Mahomes, meanwhile, was given a Jay Cutler comp by Zierlein:

"Mahomes is a big, confident quarterback who brings a variety of physical tools to the party, but he's developed some bad habits and doesn't have a very repeatable process as a passer. Mahomes' ability to improvise and extend plays can lead to big plays for his offense, but he will have to prove he can operate with better anticipation and be willing to take what the defense gives him in order to win from the pocket. Mahomes will be a work in progress, but he's a high ceiling, low floor prospect."

The Bears were fresh off a disappointing Cutler era the season before picking Trubisky and certainly weren't going to take another quarterback who had a similar volatile skill set entering the league. We know now that the risk was one worth taking, but that's that hindsight thing again.

But this isn't to say there weren't warning signs flashing all around Trubisky. Take these notes from NFL Network's Bucky Brooks, who polled several league scouts about Trubisky prior to the draft:

  • "Call me crazy but I see a little Derek Carr in his game. From the poise, decisiveness and quick delivery to the precision passing and athleticism, he looks like the real deal. ... The inexperience bothers me and I can't stop wondering why he couldn't beat out Marquise Williams (for the starting job in 2014-15)." -- AFC senior personnel executive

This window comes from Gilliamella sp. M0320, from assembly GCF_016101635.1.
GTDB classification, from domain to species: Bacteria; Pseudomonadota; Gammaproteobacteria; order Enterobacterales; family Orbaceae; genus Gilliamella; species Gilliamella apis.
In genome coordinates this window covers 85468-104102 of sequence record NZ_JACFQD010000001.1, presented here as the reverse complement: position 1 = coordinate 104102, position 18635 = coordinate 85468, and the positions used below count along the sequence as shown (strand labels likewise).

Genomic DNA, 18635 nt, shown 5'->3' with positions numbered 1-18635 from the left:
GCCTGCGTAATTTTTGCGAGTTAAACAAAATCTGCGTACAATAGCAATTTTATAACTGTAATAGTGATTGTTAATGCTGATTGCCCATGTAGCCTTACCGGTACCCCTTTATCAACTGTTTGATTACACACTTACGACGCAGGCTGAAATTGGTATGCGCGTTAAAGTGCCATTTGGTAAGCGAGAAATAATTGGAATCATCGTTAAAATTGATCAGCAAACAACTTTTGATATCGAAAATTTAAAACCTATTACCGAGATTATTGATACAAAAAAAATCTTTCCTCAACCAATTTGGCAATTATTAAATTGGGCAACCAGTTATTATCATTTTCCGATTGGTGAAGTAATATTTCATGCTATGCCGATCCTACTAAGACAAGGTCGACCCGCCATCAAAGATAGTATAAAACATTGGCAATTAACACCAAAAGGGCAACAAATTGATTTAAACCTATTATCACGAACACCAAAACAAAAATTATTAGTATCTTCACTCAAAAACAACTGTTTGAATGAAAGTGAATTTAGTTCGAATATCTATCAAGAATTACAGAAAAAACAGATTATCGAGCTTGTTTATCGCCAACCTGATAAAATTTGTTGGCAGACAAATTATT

• "He has all of the tools. I like his arm talent, arm strength, and athleticism. He is the prototypical quarterback that you draw up. ... I just worry about the one-year wonder deal and the fact that he couldn't beat out Marquise Williams for two years. I don't care what anyone says. If he was (that good), he should've been able to win the starting job. There's something wrong with that!" -- AFC scout
  • "I like Trubisky's skills. He can make all of the throws and move around. I'm a little worried about his lack of experience, though. He hasn't played in enough games to really know what he will become as a pro." -- AFC college scouting director
  • "He definitely has skills. He can make all of the throws and do everything that coaches want to see. Plus, he is athletic enough to make things happen on the move. ... My main concern is the inexperience and his leadership skills. I don't know if he has the 'it' factor. I've never really seen him display any emotion or rally his guys when I've been at games." -- AFC scout